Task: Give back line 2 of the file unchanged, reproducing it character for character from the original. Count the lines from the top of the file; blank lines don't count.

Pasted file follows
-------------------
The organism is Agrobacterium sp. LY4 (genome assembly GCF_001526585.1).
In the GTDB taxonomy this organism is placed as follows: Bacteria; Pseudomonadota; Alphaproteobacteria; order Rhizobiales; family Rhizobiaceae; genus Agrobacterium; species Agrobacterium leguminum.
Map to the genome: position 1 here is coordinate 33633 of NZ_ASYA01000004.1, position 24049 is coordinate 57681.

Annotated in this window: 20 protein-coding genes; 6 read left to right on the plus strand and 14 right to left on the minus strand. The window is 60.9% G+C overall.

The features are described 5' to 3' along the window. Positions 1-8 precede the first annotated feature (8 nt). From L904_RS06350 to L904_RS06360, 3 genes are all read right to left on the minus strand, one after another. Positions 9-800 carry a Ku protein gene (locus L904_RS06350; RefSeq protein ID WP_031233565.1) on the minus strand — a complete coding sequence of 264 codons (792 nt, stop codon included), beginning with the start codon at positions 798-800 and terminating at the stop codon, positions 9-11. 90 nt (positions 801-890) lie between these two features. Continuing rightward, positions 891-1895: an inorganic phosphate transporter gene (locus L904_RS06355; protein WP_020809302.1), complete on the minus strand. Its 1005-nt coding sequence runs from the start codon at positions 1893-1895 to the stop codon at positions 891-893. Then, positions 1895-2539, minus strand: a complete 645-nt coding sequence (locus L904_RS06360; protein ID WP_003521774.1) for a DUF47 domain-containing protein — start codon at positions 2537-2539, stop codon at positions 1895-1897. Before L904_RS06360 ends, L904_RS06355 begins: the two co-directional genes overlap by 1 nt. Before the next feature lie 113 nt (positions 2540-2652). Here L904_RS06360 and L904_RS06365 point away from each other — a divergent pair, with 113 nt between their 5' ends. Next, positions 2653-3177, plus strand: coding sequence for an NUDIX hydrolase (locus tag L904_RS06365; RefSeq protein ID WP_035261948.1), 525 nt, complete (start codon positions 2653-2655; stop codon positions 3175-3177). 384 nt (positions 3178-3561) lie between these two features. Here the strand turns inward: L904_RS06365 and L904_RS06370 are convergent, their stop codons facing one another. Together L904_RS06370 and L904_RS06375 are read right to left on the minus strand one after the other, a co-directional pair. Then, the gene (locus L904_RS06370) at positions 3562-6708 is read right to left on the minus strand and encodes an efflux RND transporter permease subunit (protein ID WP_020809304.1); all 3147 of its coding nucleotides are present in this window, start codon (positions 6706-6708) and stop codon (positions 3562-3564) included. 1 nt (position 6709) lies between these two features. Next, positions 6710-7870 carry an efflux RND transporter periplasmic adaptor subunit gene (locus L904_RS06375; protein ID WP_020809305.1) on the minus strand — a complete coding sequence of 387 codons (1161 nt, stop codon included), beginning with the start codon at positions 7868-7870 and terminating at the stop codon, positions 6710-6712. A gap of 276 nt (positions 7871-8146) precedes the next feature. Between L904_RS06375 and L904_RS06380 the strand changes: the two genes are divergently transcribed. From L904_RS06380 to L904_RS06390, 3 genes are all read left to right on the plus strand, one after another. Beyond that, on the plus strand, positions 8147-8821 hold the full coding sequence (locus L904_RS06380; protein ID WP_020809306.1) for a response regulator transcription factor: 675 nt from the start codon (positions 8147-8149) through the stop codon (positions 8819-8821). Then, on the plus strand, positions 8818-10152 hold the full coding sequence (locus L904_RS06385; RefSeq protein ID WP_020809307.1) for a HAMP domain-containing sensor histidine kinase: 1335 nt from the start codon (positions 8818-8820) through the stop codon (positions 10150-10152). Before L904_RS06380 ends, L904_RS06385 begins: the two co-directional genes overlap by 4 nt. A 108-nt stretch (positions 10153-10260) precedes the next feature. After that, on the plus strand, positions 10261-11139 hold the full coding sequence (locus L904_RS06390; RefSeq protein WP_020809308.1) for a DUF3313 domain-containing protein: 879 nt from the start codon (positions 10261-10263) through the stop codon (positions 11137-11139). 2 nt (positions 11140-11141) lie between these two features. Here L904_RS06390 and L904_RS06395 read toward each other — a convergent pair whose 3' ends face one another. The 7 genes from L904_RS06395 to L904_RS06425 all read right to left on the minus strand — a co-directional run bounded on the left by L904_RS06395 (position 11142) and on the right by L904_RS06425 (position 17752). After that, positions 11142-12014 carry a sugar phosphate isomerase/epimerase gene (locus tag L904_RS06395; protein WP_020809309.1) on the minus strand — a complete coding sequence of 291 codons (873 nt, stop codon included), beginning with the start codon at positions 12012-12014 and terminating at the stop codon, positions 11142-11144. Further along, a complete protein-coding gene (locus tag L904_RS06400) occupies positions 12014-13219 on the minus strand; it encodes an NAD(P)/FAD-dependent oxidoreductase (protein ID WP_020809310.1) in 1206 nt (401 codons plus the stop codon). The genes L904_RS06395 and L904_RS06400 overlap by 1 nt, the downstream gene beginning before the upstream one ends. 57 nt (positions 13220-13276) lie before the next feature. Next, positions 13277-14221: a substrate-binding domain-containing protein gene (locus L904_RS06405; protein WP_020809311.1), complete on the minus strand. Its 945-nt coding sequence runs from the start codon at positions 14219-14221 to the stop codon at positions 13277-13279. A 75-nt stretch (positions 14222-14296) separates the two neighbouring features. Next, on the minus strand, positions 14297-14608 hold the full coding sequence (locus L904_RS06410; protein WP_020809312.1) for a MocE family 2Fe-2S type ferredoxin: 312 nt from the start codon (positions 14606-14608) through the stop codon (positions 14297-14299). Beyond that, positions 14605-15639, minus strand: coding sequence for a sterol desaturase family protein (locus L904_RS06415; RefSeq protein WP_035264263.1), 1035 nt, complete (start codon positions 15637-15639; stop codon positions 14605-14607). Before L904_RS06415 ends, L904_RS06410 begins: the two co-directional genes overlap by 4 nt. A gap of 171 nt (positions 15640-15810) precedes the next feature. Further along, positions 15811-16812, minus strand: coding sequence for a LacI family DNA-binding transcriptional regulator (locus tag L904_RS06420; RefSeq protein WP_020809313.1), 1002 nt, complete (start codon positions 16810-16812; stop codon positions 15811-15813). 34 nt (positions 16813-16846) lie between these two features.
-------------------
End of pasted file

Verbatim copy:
In the GTDB taxonomy this organism is placed as follows: Bacteria; Pseudomonadota; Alphaproteobacteria; order Rhizobiales; family Rhizobiaceae; genus Agrobacterium; species Agrobacterium leguminum.